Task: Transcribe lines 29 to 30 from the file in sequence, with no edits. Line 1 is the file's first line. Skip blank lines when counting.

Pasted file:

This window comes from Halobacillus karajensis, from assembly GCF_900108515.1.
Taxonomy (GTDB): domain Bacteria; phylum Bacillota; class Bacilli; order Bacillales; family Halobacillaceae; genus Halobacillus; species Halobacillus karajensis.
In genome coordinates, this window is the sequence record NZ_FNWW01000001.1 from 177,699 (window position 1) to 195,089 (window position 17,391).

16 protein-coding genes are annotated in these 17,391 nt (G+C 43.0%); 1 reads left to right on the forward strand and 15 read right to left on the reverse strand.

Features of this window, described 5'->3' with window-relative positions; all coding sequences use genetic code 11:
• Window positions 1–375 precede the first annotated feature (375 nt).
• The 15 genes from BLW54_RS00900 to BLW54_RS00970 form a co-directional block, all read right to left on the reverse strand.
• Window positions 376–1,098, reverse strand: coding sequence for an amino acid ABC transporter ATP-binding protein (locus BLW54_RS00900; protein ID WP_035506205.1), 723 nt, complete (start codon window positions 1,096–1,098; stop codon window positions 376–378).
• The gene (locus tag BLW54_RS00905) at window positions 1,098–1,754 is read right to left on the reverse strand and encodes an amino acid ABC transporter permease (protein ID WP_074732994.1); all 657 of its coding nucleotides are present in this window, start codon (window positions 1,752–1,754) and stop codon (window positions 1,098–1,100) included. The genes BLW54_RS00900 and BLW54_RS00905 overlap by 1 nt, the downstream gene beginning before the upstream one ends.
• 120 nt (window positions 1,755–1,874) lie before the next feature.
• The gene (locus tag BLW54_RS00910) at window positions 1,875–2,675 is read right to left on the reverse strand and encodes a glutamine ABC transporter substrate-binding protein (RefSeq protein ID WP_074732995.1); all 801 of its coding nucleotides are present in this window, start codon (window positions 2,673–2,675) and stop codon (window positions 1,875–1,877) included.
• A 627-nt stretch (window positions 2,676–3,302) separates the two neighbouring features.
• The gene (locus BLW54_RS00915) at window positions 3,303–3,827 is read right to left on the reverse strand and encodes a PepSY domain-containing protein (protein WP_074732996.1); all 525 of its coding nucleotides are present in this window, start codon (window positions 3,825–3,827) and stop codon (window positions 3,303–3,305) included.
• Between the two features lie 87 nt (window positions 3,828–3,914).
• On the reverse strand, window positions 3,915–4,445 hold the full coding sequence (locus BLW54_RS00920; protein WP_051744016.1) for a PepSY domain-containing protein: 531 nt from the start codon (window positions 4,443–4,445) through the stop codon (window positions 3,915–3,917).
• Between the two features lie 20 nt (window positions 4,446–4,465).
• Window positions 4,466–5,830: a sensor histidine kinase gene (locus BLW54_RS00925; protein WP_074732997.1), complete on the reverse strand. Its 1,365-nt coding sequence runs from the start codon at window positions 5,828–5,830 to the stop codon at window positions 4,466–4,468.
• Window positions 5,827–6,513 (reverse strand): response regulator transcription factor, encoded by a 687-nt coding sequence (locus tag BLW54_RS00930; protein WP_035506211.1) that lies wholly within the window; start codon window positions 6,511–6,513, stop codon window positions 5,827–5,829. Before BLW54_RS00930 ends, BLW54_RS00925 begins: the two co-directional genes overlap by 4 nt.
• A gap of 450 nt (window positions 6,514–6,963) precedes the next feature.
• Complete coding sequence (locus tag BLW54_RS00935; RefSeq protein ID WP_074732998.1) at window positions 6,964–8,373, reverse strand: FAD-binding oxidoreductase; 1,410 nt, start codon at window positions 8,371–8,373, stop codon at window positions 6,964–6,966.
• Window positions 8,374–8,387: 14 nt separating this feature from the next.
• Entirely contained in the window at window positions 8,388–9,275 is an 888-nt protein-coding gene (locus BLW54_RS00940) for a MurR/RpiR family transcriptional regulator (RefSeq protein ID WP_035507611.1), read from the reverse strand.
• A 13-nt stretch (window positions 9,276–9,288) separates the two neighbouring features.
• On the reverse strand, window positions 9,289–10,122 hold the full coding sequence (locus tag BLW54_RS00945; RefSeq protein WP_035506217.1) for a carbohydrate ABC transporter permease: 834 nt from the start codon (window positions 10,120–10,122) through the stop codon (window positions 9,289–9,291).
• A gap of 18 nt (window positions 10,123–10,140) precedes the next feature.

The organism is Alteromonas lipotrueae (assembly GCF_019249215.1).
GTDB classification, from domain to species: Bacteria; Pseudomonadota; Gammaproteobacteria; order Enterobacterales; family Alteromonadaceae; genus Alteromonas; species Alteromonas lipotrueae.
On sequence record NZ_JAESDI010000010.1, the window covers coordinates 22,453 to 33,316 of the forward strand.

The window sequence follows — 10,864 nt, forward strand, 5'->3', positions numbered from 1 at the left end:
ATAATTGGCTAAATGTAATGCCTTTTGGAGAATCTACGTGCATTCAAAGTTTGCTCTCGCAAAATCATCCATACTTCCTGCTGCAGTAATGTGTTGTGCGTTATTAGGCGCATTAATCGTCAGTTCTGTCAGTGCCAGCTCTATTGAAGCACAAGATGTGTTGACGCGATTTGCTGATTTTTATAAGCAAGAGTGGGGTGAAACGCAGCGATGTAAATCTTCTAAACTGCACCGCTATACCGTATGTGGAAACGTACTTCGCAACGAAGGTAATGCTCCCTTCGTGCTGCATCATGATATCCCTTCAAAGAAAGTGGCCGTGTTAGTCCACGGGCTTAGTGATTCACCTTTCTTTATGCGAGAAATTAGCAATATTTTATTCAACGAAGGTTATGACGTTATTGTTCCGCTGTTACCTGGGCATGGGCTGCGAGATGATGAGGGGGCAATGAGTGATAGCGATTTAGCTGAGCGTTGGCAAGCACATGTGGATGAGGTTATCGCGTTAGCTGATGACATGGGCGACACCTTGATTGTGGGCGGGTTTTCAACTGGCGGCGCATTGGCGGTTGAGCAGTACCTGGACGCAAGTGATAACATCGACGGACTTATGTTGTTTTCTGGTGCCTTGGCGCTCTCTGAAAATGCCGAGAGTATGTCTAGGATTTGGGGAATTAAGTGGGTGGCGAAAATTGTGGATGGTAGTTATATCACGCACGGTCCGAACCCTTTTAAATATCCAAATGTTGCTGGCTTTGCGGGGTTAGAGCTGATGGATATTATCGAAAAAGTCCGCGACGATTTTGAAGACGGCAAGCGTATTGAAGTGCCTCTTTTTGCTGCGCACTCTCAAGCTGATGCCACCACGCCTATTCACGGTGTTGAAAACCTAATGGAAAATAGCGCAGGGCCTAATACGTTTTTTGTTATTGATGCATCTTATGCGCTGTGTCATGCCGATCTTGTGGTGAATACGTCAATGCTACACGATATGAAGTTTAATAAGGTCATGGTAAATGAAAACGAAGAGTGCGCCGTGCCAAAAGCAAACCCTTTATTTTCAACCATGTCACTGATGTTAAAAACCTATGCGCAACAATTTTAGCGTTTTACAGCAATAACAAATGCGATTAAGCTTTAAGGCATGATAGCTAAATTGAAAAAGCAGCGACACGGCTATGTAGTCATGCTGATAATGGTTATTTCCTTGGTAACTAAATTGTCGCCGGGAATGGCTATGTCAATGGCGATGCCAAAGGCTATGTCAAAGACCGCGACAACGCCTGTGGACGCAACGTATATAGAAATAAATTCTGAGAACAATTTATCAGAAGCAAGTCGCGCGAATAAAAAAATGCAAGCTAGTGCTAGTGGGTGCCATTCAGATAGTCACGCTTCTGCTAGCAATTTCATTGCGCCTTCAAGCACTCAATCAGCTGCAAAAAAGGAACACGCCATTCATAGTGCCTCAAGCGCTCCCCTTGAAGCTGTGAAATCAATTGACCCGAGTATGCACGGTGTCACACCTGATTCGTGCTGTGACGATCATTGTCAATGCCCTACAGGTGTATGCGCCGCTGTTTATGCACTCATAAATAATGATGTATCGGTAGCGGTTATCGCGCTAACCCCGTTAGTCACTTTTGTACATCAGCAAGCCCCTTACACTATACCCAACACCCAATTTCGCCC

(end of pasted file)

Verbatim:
The window sequence follows — 10,864 nt, forward strand, 5'->3', positions numbered from 1 at the left end:
ATAATTGGCTAAATGTAATGCCTTTTGGAGAATCTACGTGCATTCAAAGTTTGCTCTCGCAAAATCATCCATACTTCCTGCTGCAGTAATGTGTTGTGCGTTATTAGGCGCATTAATCGTCAGTTCTGTCAGTGCCAGCTCTATTGAAGCACAAGATGTGTTGACGCGATTTGCTGATTTTTATAAGCAAGAGTGGGGTGAAACGCAGCGATGTAAATCTTCTAAACTGCACCGCTATACCGTATGTGGAAACGTACTTCGCAACGAAGGTAATGCTCCCTTCGTGCTGCATCATGATATCCCTTCAAAGAAAGTGGCCGTGTTAGTCCACGGGCTTAGTGATTCACCTTTCTTTATGCGAGAAATTAGCAATATTTTATTCAACGAAGGTTATGACGTTATTGTTCCGCTGTTACCTGGGCATGGGCTGCGAGATGATGAGGGGGCAATGAGTGATAGCGATTTAGCTGAGCGTTGGCAAGCACATGTGGATGAGGTTATCGCGTTAGCTGATGACATGGGCGACACCTTGATTGTGGGCGGGTTTTCAACTGGCGGCGCATTGGCGGTTGAGCAGTACCTGGACGCAAGTGATAACATCGACGGACTTATGTTGTTTTCTGGTGCCTTGGCGCTCTCTGAAAATGCCGAGAGTATGTCTAGGATTTGGGGAATTAAGTGGGTGGCGAAAATTGTGGATGGTAGTTATATCACGCACGGTCCGAACCCTTTTAAATATCCAAATGTTGCTGGCTTTGCGGGGTTAGAGCTGATGGATATTATCGAAAAAGTCCGCGACGATTTTGAAGACGGCAAGCGTATTGAAGTGCCTCTTTTTGCTGCGCACTCTCAAGCTGATGCCACCACGCCTATTCACGGTGTTGAAAACCTAATGGAAAATAGCGCAGGGCCTAATACGTTTTTTGTTATTGATGCATCTTATGCGCTGTGTCATGCCGATCTTGTGGTGAATACGTCAATGCTACACGATATGAAGTTTAATAAGGTCATGGTAAATGAAAACGAAGAGTGCGCCGTGCCAAAAGCAAACCCTTTATTTTCAACCATGTCACTGATGTTAAAAACCTATGCGCAACAATTTTAGCGTTTTACAGCAATAACAAATGCGATTAAGCTTTAAGGCATGATAGCTAAATTGAAAAAGCAGCGACACGGCTATGTAGTCATGCTGATAATGGTTATTTCCTTGGTAACTAAATTGTCGCCGGGAATGGCTATGTCAATGGCGATGCCAAAGGCTATGTCAAAGACCGCGACAACGCCTGTGGACGCAACGTATATAGAAATAAATTCTGAGAACAATTTATCAGAAGCAAGTCGCGCGAATAAAAAAATGCAAGCTAGTGCTAGTGGGTGCCATTCAGATAGTCACGCTTCTGCTAGCAATTTCATTGCGCCTTCAAGCACTCAATCAGCTGCAAAAAAGGAACACGCCATTCATAGTGCCTCAAGCGCTCCCCTTGAAGCTGTGAAATCAATTGACCCGAGTATGCACGGTGTCACACCTGATTCGTGCTGTGACGATCATTGTCAATGCCCTACAGGTGTATGCGCCGCTGTTTATGCACTCATAAATAATGATGTATCGGTAGCGGTTATCGCGCTAACCCCGTTAGTCACTTTTGTACATCAGCAAGCCCCTTACACTATACCCAACACCCAATTTCGCCC